The U.S. Bureau of Land Management will host the first competitive auction for public lands in two Solar Energy Zones in Colorado on Oct. 24.
The auction will award preference rights to submit a right-of-way application and a plan of development for commercial solar energy projects on three parcels of BLM-administered land, totaling 3,705 acres, in Conejos and Saguache counties in South Central Colorado. The company with the winning bid at the auction will then submit a project proposal that will be subject to environmental review and public comment.
“These Solar Energy Zones (SEZs) are part of our effort to make sure that we’re developing clean energy in the right places and in the right ways,” said BLM’s Principal Deputy Director Neil Kornze, in an Oct. 23 statement. “Thursday’s competitive auction is an important milestone as we seek to accelerate the development of clean energy on our public lands that hold enormous potential for the solar power and for generating jobs and revenue for local communities.”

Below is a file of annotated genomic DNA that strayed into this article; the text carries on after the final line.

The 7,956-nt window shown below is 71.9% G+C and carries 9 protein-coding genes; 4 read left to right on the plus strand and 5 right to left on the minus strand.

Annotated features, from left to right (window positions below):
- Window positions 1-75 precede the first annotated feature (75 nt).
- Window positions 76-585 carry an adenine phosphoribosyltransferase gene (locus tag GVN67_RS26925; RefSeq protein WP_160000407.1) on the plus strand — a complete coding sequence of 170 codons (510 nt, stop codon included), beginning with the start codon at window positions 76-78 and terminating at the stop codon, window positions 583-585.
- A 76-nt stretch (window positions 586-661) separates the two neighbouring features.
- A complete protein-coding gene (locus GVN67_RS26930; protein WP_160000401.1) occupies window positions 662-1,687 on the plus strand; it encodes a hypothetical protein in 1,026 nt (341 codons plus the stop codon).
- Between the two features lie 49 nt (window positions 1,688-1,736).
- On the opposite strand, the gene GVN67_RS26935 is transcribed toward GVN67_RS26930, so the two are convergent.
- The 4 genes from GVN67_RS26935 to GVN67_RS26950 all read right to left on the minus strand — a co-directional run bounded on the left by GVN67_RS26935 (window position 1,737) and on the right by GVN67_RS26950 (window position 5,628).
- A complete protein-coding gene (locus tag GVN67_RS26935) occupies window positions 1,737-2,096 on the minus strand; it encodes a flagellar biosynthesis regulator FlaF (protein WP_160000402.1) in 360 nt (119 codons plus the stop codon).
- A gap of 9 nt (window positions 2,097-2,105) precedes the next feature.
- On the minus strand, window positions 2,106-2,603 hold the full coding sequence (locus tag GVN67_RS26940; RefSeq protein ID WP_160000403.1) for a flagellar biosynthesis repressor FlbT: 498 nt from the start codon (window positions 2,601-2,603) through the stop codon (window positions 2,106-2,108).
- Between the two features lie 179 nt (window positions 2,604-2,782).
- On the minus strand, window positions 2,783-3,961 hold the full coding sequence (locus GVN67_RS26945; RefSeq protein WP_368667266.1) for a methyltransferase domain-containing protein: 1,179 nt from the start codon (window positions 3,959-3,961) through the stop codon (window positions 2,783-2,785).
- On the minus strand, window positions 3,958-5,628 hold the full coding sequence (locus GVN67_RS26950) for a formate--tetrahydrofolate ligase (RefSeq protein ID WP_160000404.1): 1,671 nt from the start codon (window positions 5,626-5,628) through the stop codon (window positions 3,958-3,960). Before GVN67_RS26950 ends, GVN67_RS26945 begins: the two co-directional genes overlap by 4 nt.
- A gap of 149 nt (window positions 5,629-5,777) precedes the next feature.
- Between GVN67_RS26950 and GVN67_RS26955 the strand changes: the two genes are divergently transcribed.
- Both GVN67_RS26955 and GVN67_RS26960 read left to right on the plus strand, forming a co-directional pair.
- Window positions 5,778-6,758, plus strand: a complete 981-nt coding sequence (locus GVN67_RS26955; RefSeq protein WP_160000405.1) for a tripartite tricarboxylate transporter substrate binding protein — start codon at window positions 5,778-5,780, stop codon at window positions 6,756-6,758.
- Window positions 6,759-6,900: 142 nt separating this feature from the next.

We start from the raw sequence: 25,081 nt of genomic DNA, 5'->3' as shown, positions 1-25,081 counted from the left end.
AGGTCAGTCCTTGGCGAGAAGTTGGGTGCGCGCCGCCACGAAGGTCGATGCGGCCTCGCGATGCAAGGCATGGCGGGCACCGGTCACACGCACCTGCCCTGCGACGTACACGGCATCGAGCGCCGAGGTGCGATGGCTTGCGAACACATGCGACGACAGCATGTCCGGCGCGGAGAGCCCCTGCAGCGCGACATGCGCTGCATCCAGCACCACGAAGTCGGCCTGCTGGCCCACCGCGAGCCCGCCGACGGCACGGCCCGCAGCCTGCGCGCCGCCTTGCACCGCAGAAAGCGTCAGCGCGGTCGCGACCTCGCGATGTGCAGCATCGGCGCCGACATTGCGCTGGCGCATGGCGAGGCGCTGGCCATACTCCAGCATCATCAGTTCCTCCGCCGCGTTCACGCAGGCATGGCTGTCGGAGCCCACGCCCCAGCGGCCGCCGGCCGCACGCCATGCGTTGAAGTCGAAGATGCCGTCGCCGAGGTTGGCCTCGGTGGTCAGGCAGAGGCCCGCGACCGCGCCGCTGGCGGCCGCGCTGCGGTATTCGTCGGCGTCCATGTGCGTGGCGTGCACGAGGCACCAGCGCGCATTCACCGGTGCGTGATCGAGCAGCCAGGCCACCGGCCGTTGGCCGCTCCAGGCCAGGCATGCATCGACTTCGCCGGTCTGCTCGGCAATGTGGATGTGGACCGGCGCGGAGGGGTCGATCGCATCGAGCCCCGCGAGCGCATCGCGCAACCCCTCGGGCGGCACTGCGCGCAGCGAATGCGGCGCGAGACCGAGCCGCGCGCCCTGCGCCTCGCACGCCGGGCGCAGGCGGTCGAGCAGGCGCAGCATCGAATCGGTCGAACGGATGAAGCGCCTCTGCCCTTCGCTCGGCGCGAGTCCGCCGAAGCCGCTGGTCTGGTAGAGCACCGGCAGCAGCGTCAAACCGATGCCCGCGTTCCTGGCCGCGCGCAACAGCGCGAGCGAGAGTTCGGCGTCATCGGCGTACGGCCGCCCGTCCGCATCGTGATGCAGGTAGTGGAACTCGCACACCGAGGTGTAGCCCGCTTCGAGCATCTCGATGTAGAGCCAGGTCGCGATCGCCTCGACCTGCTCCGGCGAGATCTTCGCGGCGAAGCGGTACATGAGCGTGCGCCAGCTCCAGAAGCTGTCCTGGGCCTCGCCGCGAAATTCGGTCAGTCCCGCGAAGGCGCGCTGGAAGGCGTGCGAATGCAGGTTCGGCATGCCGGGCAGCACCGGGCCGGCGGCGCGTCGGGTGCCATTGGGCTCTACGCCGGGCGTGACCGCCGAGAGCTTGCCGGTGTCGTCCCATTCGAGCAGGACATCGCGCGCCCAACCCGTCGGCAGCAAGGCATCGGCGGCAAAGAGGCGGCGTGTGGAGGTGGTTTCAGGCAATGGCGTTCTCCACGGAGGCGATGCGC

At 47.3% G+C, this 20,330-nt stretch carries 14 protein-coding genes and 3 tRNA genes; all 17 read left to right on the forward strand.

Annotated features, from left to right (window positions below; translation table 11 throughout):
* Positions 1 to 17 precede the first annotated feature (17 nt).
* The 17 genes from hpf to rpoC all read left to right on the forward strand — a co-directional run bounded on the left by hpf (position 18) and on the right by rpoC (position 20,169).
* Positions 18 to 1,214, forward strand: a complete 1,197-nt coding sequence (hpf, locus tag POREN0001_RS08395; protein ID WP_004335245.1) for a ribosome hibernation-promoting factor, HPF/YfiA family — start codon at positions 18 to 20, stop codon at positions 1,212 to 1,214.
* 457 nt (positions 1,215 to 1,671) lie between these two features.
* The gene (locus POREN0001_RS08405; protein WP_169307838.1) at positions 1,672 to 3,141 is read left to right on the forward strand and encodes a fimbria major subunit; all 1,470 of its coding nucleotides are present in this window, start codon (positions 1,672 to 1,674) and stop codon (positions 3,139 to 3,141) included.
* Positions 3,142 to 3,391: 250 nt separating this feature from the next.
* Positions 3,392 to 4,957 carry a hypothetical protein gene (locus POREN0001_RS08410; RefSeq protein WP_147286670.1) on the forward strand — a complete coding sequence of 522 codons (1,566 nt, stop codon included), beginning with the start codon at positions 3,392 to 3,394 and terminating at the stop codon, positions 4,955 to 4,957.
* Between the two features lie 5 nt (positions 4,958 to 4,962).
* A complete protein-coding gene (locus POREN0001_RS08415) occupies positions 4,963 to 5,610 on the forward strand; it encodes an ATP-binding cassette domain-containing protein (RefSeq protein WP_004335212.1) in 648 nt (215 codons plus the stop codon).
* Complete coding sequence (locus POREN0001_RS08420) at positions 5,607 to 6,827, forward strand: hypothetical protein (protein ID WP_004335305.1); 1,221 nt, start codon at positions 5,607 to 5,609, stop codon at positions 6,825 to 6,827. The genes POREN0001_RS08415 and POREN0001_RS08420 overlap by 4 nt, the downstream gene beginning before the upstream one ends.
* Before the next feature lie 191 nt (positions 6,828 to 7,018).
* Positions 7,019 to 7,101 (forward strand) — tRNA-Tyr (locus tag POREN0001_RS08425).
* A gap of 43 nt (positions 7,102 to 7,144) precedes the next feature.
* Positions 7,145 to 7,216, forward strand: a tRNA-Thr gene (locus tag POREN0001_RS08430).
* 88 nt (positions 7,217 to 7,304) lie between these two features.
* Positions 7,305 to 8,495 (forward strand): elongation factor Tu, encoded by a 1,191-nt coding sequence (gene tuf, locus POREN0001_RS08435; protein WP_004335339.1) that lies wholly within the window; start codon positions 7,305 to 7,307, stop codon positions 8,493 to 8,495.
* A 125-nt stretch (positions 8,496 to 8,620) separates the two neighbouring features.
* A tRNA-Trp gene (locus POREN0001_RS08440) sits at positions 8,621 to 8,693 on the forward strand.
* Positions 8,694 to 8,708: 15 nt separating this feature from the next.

The BLM auction is the result of a two-year planning effort by the Department of the Interior and the Department of Energy to pave the way for utility-scale solar development on public lands. The Western Solar Plan, approved in October 2012, created 17 SEZs in six states where there is the greatest potential for solar energy, fewest resource conflicts and access to existing or planned transmission. Since then, two additional zones have been established, one each in California and Arizona. The competitive bidding process is required for development applications in the SEZs.
If fully developed, the two Colorado SEZs could involve development of about 400 MW of generating capacity.
In addition to establishing the Western Solar Plan, the Interior Dept. has worked to stand up other renewable energy on public lands, approving 47 projects since 2009, including more than 8,000 MW from 25 solar projects, 4,700 MW from 10 wind projects, and about 600 MW from 12 geothermal projects.
“President Obama challenged us to bring 20,000 megawatts of renewable energy on line by 2020. We’ve made great strides toward meeting that goal, and this effort will bring us one step closer,” Kornze said.